“I think what we looked at was, with the infrastructure cost and the limited term on 15 years, you had to build pretty expensive houses to realize the payback in property tax to pay for the infrastructure,” Senator Jeff Longbine said. “By extending the legislation from 15 years to 25 years, it should allow developers the ability to build a less expensive house, but still recoup their money over time.”
Longbine said the need for low-to-moderate priced housing was not an issue unique to Emporia.
“It is not just a local issue and it is something, from testimony we heard, is statewide,” he said. “Houses in the $150,000 - $200,000 range is where the biggest shortage is. I think the legislature was hopeful that by extending that RHID for another 10 years, it would allow those builders to build houses closer to that price range.”
Jamie Sauder, a realtor with Coldwell Banker Emporia Real Estate, said adding more time to that payback period would allow developers to focus on moderate-to-entry level markets, rather than high-end developments like Hidden Vista.
“This change goes a long way to alleviate risk in developing residential areas,” he said. “The cost of construction has greatly outpaced the value of new real estate developments, which makes residential real estate developments a losing proposition. Adding more time to the payback period will allow developers to gear projects toward moderate and entry-level markets, rather than high-end only.”
Shown, who is also a Habitat for Humanity board member, said he believes there are some exciting solutions coming down the pike.
“I’m really excited for Ignite Emporia and what they are going to do,” he said.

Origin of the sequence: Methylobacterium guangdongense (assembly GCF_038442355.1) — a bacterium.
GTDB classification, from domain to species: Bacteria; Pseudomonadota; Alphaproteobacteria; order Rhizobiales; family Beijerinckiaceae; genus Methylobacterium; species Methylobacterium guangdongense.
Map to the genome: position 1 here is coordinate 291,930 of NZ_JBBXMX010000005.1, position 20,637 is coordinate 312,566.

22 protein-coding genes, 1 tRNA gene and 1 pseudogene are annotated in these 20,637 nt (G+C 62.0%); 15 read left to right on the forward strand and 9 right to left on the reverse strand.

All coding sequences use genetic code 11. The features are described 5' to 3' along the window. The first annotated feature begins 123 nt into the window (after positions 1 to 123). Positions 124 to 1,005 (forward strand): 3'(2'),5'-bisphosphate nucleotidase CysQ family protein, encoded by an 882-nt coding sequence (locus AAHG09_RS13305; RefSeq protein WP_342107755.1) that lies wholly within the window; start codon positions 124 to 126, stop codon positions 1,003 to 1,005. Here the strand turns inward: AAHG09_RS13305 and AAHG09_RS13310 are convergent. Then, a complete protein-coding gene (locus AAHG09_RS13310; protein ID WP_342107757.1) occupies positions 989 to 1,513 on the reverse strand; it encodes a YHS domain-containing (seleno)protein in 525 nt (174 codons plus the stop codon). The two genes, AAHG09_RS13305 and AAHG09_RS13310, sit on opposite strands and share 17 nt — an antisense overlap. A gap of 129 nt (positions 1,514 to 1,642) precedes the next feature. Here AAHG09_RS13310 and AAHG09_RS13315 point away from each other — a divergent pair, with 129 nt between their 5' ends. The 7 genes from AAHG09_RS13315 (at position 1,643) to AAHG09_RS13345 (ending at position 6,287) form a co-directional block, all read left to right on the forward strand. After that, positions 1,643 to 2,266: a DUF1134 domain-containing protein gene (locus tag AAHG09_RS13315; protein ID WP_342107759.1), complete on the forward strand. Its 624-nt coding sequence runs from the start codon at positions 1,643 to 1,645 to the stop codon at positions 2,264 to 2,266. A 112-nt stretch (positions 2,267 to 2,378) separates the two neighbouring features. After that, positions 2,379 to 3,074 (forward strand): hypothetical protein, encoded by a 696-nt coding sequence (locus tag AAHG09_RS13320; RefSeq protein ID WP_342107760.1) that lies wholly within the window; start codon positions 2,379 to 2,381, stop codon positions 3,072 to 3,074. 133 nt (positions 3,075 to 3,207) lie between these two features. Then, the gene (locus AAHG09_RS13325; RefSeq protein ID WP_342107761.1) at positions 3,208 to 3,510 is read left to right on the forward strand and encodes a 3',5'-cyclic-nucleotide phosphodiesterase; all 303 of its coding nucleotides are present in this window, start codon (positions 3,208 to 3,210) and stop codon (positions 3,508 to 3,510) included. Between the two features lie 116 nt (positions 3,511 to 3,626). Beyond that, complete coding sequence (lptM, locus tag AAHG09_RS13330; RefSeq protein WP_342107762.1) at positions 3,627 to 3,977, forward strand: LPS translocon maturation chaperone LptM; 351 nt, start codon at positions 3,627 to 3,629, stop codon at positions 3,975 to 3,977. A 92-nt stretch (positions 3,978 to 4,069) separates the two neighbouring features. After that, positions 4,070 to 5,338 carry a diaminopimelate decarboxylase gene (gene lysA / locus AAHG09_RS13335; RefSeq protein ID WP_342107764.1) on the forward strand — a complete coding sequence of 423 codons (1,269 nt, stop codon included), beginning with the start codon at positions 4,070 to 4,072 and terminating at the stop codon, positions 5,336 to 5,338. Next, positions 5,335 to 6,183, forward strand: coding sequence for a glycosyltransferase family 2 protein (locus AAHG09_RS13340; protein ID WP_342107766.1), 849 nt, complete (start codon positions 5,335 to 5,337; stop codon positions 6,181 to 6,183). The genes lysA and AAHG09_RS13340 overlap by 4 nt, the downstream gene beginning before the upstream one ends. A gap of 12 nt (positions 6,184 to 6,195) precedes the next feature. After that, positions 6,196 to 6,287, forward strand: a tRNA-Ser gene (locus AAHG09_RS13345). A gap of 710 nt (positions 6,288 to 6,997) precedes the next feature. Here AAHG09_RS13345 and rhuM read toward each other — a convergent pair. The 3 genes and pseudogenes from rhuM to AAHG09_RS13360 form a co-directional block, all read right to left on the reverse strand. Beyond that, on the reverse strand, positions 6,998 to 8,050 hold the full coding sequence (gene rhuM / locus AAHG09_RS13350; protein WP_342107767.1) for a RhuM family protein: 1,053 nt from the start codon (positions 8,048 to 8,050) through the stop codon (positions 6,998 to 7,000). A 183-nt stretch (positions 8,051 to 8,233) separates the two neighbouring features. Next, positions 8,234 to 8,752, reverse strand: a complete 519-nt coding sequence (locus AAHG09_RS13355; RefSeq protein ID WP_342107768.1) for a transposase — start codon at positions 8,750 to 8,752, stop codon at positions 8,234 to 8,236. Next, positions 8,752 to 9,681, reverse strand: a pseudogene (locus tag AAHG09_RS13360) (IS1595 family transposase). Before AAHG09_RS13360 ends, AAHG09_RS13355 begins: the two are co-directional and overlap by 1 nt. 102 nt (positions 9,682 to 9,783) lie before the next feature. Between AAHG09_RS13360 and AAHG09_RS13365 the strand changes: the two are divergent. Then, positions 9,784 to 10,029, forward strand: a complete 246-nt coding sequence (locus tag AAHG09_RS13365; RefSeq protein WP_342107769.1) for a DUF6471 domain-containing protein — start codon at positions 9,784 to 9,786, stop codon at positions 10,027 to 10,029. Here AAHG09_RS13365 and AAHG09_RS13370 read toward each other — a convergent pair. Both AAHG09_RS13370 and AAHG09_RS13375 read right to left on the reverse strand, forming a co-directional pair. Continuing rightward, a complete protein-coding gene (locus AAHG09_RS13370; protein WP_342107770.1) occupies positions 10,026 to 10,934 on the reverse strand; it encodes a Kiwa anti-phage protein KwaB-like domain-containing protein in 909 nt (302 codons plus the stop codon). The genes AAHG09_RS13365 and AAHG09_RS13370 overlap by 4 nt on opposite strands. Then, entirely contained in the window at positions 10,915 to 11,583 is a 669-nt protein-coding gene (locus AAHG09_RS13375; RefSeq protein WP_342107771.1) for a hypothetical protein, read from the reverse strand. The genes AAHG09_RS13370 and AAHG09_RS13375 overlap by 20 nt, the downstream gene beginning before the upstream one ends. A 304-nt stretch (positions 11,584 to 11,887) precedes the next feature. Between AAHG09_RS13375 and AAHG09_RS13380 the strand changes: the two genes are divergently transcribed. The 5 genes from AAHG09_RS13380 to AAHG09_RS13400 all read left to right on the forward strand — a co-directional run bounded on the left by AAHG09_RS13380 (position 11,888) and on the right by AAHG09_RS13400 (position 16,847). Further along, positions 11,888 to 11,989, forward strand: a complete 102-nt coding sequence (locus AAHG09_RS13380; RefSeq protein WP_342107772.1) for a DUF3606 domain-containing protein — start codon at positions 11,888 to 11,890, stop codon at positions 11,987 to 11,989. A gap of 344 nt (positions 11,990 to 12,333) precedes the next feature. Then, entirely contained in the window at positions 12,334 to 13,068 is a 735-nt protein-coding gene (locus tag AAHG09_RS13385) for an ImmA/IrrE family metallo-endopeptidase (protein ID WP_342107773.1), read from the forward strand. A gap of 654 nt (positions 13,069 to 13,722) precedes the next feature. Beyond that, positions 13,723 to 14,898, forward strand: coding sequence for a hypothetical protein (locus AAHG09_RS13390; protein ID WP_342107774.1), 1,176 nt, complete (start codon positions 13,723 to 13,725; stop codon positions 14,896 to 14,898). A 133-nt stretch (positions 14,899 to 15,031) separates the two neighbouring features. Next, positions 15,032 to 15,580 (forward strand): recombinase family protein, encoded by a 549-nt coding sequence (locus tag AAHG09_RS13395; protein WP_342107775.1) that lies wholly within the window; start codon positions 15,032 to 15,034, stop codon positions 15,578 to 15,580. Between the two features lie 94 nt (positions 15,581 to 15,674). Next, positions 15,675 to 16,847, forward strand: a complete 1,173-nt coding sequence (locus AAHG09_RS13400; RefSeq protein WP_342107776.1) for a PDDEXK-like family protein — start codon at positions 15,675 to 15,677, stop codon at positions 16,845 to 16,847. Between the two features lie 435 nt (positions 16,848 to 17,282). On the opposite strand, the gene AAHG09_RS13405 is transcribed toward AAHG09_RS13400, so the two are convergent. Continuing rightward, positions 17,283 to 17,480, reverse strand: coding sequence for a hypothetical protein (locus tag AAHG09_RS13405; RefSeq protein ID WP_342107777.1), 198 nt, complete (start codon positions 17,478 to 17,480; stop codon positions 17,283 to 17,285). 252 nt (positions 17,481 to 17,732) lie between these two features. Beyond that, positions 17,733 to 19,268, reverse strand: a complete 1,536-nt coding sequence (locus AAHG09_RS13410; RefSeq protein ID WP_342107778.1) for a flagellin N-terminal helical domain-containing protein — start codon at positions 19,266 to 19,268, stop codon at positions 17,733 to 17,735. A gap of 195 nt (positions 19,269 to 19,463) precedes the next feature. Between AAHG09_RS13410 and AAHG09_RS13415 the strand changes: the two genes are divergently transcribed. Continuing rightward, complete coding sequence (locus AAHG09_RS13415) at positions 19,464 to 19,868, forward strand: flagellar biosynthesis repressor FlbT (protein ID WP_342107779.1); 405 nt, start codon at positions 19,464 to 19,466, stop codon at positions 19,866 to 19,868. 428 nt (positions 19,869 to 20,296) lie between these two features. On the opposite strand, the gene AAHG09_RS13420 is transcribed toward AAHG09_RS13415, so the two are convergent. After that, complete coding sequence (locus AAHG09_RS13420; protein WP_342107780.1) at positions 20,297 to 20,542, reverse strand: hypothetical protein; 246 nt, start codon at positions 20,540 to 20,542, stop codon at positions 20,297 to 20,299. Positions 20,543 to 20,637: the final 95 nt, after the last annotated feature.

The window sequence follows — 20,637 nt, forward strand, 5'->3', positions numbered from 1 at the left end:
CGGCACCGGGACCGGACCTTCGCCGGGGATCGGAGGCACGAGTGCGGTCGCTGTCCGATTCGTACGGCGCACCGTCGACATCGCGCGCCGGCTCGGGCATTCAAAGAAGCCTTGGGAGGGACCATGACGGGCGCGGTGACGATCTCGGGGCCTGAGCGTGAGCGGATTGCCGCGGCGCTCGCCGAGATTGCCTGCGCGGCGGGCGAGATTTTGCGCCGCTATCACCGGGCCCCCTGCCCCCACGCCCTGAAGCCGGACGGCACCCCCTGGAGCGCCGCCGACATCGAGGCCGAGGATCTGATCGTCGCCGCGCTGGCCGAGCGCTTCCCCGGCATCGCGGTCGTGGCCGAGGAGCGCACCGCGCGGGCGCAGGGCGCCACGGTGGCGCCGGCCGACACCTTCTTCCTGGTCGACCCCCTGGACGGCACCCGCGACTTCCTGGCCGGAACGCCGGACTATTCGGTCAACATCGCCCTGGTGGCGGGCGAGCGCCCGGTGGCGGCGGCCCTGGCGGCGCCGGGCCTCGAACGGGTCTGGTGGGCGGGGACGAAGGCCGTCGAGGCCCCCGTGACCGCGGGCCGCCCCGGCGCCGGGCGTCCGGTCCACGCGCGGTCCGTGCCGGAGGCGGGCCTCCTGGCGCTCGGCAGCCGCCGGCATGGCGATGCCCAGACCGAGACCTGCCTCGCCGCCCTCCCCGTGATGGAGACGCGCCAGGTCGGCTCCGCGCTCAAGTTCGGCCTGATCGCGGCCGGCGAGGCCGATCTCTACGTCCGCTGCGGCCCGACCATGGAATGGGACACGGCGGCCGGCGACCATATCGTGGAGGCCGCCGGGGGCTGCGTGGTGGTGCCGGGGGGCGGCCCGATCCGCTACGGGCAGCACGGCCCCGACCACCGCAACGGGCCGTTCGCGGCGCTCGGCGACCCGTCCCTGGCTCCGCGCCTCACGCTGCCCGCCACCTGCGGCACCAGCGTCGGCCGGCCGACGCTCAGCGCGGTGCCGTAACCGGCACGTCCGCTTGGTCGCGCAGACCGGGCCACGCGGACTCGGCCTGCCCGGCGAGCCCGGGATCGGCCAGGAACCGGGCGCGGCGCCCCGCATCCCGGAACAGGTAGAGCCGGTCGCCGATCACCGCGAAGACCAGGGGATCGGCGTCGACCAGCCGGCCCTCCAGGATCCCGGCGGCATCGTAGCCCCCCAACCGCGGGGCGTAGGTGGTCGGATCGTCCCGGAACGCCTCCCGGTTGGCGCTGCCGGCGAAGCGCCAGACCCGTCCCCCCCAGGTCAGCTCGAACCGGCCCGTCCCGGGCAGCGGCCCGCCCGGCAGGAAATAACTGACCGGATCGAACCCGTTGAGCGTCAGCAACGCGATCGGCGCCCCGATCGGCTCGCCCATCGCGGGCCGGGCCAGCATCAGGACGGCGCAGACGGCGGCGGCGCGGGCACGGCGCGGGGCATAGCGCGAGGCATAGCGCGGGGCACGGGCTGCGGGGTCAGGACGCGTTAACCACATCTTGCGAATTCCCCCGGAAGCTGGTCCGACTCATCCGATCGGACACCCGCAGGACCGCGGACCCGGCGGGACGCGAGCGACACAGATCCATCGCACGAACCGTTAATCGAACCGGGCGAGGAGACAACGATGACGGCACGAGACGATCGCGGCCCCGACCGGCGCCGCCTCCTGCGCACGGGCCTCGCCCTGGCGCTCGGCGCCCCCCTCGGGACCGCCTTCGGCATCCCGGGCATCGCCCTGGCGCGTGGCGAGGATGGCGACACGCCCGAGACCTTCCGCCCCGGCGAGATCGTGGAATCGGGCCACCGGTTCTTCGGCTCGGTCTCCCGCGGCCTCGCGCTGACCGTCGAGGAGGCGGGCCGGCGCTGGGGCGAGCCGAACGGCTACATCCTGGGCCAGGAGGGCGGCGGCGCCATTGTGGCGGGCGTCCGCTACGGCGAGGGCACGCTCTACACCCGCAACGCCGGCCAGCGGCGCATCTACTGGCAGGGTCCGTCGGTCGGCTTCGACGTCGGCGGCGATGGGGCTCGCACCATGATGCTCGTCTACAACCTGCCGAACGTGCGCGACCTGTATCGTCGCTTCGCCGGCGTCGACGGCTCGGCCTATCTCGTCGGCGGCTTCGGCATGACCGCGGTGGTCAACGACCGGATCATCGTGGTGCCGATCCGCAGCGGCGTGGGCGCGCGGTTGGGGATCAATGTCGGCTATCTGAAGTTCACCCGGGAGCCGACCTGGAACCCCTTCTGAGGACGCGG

Ignite Emporia is a five-part plan that will focus on housing, workforce development, business retention, community development and marketing.
“At the end of the day, we don’t have good, solid, middle-of-the-road homes,” he said. “Everything that we have around here (in that range) is outdated, and nobody wants to put the work into them. I think that’s where we need some incentive for people to be homeowners again. Through Habitat, one of the things that we do is we ensure that people can afford a house, and they put some labor into that home. And the way Habitat works is, we hold the mortgages and that funds our next project.”
Locally, Habitat for Humanity sells homes between $70,000 - $80,000.
“We can give a homeowner a house with instant equity in it, but I don’t think we can do it fast enough,” Shown said. “If I were to ask the city something, it would be to come up with some way to incentivize being a homeowner. And I don’t know what the answer is, but I feel like that would be a good way to go about it.”
Longbine said housing discussions and incentives will be on the table when the state legislature returns to session in January.
“There is an rural innovation committee on the House side that is looking at all kinds of rural revitalization programs,” he said. “I know housing is one of their top priorities. Hopefully they will come up with new thoughts and ideas and present those to the legislature next year.”